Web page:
In 2007 large parts of Hull and surrounding areas were flooded. The reasons why are still being debated. Drainage capacity, pumping capacity, pumping failures and poor coordination of various agencies have been blamed in reports.
Most flooding in the UK in the past has been either due to rivers bursting their banks or coastal flooding. Coastal flooding along the east coast is often somewhat predictable as it is often the combination of a spring tide, a deep depression and winds from the north or north west blowing down the North Sea. The low pressure allows the sea level to rise, the wind blows the water into the bottle-neck of the southern North Sea and combined with a spring tide the winds blow waves over sea defences which quickly floods land behind the defences.
Rivers bursting their banks is a bit more obvious. Heavy rainfall runs off land and fills water courses, which may burst their banks downstream and flood surrounding land. What we are beginning to see in Britain are more cases of another kind of flooding: direct flooding from heavy rainfall. Here saturated ground and impermeable ground cannot hold any more rainfall, so water sweeps across the surface of land to a low point where it forms a temporary flood, as it did in Hull in 2007. Britain's existing drainage infrastructure tries to deal with this using ditches and other water courses but they are now unable to cope more and more often.
I think more concentrated, heavier rainfall is causing part of this, some of which is down to climate change no doubt. Some of the flooding is man-made in other ways too. Ditches and other water courses are badly maintained and even being filled in. Building causes more run off from roofs, roads and other impermeable surfaces.
One decision made, I think, in the 1950s is also having a devastating effect and that is where any land run off water goes. In most cases the water boards of the 1950 decided to direct run off into sewers. At the time most areas with access the coast simply dumped untreated sewage into the sea and land run off was seen as a way to dilute it. Now all sewage is supposed to be treated before discharge. I said 'supposed to be treated' because the Water Act allows water companies some discretion to pump untreated sewage into the sea when their infrastructure is overwhelmed in an excessive rainfall event. At Bridlington a new pipe has been built for this purpose.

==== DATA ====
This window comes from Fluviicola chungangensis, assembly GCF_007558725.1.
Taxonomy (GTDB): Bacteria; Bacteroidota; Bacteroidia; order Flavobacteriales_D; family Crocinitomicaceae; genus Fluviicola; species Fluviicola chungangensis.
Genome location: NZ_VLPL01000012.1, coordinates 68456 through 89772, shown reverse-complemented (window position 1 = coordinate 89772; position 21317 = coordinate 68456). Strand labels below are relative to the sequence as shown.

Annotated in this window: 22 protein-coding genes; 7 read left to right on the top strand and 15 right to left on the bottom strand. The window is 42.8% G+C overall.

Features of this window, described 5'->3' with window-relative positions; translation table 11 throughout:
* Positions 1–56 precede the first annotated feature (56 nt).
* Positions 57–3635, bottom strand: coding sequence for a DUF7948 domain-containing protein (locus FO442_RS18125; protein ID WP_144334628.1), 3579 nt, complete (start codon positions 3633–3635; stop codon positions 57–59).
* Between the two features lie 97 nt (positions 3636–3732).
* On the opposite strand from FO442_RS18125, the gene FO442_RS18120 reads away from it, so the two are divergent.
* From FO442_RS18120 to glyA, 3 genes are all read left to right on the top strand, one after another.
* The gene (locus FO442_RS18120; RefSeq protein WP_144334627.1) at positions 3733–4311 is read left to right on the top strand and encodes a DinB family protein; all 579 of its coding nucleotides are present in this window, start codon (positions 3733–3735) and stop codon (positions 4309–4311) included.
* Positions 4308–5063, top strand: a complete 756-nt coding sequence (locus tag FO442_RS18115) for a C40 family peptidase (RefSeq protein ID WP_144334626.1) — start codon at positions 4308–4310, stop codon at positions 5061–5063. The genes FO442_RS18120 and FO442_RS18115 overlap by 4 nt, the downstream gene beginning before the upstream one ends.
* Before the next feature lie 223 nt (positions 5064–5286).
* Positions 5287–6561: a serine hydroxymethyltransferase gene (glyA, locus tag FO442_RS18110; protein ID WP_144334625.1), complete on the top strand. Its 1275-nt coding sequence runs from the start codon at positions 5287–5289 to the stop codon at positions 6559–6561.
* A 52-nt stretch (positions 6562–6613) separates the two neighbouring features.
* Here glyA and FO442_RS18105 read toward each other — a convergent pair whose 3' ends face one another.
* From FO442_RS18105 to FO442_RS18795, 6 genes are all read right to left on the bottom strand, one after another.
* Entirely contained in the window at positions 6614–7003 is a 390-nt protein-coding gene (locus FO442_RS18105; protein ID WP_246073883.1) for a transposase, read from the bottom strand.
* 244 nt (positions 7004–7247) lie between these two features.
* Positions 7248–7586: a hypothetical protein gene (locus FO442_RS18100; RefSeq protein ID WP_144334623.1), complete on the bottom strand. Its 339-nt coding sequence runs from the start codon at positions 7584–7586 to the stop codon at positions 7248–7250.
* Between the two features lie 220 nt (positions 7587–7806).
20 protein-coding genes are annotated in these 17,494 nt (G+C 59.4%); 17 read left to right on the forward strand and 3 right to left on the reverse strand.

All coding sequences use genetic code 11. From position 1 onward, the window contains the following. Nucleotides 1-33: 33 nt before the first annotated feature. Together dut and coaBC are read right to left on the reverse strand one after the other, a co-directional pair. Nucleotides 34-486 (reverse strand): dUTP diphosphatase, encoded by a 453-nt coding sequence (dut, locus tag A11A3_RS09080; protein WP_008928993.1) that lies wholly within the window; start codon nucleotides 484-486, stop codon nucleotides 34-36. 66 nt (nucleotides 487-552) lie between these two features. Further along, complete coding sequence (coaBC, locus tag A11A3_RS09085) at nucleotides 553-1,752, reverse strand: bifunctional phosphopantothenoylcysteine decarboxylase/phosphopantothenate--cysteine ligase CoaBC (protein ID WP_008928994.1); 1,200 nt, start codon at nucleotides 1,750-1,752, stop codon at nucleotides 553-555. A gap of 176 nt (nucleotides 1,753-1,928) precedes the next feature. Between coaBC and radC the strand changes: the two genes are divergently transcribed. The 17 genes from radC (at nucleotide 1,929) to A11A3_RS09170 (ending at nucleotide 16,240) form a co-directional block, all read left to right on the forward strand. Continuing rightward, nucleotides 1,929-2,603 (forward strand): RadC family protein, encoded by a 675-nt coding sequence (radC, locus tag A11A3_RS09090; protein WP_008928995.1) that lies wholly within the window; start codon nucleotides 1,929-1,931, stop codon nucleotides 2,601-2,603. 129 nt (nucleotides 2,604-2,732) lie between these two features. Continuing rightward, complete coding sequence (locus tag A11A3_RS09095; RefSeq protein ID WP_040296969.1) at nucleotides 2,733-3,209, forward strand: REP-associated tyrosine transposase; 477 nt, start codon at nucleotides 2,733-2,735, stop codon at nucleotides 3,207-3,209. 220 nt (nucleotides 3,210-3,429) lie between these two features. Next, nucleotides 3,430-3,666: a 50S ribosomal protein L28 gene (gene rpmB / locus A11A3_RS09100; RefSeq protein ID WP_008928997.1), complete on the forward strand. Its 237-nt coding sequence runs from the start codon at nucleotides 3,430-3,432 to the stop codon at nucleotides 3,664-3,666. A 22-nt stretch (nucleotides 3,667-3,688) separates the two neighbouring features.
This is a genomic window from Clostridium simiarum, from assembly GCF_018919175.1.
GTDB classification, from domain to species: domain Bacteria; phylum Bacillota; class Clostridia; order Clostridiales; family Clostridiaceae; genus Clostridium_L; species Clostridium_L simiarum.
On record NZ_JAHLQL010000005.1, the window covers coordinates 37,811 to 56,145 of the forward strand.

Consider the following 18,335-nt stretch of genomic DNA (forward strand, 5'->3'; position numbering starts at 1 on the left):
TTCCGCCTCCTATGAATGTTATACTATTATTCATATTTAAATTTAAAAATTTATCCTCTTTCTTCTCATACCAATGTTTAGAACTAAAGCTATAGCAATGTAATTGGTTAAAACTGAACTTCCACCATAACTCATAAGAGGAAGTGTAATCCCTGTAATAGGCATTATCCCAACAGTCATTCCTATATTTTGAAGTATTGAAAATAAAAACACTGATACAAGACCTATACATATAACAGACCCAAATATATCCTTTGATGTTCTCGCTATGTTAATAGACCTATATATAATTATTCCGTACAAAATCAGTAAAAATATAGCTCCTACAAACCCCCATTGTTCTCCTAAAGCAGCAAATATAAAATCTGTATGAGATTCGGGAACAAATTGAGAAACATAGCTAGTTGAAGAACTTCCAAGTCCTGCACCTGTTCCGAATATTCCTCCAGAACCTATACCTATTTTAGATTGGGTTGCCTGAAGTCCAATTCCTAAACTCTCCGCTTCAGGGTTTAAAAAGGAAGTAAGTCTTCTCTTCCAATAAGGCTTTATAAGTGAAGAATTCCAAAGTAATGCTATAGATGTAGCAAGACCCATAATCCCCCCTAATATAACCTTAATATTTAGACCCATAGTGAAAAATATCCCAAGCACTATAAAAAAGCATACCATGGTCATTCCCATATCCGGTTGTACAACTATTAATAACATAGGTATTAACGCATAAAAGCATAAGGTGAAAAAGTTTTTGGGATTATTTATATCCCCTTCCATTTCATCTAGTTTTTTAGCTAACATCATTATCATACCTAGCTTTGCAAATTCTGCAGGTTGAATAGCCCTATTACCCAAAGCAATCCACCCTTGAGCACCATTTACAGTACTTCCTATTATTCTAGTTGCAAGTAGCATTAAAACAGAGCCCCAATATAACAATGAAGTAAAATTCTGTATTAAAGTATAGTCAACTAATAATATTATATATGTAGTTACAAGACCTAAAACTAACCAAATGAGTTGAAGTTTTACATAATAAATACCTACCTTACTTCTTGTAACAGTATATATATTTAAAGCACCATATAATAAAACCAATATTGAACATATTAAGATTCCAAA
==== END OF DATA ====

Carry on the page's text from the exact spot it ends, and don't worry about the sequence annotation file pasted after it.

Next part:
Adding relatively clean land run off to sewage has two big effects. Land run off water ends up getting treated as sewage in expensive treatment works. This water could reasonably be discharged directly into natural water courses or the sea without much problem, instead sewage works with greatly inflated capacity have to be built and run to deal with it. The second big effect is that when unusually heavy rainfall events overwhelm the drainage system, the bottlenecks are the sewage pipes which overflow, putting not just land run off into streets, gardens and homes but sewage too. Fixing this is not easy and will be very, very expensive and disruptive but as climate change progresses some changes will be needed.
I have been helping Cottingham Flood Action Group to understand the drainage and sewer network for that low-lying village by using their knowledge and surveys to add the ditches, drains, culverts, sewers and manholes to OSM and produce a map to help them understand the issues. You can see the map here. So far only a small part of the sewer network of the village has been added but various people in the group have enough knowledge to add the whole network I think. Then the onward link to Hull's network needs adding, which is a much bigger task. All of the network ends up in a single treatment works at the east of Hull at Salt End.
I hope CFAG find my map useful.